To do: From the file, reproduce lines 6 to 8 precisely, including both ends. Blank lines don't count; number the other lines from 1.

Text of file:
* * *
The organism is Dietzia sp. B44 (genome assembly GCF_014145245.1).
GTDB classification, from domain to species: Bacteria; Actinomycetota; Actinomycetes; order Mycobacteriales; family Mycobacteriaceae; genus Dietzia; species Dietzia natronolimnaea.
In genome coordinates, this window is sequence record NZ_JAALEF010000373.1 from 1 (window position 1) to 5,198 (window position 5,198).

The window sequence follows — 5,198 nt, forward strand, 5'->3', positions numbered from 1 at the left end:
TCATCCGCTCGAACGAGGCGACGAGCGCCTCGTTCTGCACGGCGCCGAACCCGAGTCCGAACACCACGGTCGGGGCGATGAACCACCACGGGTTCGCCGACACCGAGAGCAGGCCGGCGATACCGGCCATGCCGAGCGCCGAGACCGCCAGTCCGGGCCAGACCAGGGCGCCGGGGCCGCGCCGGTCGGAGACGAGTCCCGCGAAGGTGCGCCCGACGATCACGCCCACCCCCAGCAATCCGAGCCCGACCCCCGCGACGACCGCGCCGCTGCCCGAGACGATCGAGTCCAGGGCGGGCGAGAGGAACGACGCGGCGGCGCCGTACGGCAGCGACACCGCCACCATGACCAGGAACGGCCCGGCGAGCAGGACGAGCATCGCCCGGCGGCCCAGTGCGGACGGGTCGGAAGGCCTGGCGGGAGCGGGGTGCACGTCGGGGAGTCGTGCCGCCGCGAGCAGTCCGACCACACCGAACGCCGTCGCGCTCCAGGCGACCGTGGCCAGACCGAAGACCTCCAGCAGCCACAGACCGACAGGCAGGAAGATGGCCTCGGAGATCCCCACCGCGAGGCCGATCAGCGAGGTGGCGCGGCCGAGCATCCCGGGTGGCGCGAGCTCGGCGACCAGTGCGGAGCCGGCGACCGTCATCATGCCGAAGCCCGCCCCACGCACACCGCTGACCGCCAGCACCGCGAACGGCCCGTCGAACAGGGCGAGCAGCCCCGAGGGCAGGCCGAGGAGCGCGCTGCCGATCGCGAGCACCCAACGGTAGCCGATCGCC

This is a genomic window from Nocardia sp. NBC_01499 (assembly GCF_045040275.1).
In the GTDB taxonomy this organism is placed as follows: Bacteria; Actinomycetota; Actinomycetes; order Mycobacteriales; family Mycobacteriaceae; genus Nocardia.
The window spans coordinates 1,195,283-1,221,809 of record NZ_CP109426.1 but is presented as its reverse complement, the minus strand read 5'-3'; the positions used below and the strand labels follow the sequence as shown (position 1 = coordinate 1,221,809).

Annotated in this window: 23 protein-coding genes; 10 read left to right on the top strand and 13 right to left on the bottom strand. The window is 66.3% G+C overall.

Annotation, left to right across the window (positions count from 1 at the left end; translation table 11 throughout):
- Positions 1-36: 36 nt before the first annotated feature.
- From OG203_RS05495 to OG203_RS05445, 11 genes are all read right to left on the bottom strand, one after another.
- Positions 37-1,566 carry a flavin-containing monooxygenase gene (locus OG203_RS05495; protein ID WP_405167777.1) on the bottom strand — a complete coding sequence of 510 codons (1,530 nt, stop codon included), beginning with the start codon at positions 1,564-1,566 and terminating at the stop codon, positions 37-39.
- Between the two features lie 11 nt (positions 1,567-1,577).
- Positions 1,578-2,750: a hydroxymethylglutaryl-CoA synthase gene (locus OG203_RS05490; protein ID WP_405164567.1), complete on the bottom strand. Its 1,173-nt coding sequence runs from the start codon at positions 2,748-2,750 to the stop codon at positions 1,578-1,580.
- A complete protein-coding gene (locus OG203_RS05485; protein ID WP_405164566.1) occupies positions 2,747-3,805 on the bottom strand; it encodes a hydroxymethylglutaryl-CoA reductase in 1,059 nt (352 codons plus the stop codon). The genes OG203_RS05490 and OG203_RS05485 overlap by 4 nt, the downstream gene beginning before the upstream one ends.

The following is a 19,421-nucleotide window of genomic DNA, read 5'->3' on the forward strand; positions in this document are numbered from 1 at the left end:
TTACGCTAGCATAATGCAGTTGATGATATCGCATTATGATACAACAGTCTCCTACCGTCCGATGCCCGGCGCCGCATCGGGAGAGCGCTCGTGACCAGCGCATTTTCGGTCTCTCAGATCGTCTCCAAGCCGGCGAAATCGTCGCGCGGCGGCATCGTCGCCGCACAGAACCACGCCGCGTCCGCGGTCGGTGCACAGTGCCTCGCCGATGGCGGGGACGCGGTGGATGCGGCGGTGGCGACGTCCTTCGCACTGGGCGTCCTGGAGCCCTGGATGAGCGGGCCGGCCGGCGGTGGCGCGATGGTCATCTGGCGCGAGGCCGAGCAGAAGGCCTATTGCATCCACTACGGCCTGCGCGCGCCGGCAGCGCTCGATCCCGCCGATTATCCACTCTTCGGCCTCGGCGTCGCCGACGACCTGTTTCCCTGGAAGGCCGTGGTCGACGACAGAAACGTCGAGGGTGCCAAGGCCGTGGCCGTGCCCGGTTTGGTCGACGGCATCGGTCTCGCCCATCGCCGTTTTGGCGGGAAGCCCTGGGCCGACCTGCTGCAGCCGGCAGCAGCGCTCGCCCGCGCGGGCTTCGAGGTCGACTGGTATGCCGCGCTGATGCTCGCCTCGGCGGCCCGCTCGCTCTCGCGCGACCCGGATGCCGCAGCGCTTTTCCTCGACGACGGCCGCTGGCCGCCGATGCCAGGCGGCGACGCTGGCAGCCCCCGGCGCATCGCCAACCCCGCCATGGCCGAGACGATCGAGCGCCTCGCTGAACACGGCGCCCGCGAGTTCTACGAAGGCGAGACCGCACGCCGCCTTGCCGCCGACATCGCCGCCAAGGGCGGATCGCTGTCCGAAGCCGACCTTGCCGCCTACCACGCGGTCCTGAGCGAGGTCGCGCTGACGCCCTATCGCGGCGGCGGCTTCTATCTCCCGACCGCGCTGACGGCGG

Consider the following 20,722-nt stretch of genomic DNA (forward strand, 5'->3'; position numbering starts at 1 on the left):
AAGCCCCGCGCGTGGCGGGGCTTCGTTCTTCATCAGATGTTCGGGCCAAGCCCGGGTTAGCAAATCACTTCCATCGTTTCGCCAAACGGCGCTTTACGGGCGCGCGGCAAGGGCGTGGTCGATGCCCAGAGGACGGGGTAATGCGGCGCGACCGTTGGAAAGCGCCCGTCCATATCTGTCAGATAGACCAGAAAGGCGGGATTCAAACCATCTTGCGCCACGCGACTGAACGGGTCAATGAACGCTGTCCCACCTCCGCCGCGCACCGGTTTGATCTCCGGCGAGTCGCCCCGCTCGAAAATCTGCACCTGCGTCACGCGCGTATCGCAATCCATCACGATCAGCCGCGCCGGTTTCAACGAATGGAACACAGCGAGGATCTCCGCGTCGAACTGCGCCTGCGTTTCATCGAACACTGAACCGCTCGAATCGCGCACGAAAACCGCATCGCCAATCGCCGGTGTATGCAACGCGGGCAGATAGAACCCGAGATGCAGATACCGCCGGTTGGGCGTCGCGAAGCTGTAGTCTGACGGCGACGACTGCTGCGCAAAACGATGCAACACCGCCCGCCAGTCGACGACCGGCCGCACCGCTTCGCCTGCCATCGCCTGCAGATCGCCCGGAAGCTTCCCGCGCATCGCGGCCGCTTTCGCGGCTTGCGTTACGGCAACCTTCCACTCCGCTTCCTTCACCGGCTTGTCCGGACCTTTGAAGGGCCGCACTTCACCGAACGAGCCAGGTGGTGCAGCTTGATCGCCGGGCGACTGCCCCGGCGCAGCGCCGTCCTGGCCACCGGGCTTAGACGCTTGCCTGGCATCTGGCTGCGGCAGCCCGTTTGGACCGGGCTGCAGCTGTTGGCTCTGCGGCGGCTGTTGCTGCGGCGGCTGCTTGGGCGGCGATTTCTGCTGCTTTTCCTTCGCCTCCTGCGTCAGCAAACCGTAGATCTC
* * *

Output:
This is a genomic window from Nocardia sp. NBC_01499 (assembly GCF_045040275.1).
In the GTDB taxonomy this organism is placed as follows: Bacteria; Actinomycetota; Actinomycetes; order Mycobacteriales; family Mycobacteriaceae; genus Nocardia.
The window spans coordinates 1,195,283-1,221,809 of record NZ_CP109426.1 but is presented as its reverse complement, the minus strand read 5'-3'; the positions used below and the strand labels follow the sequence as shown (position 1 = coordinate 1,221,809).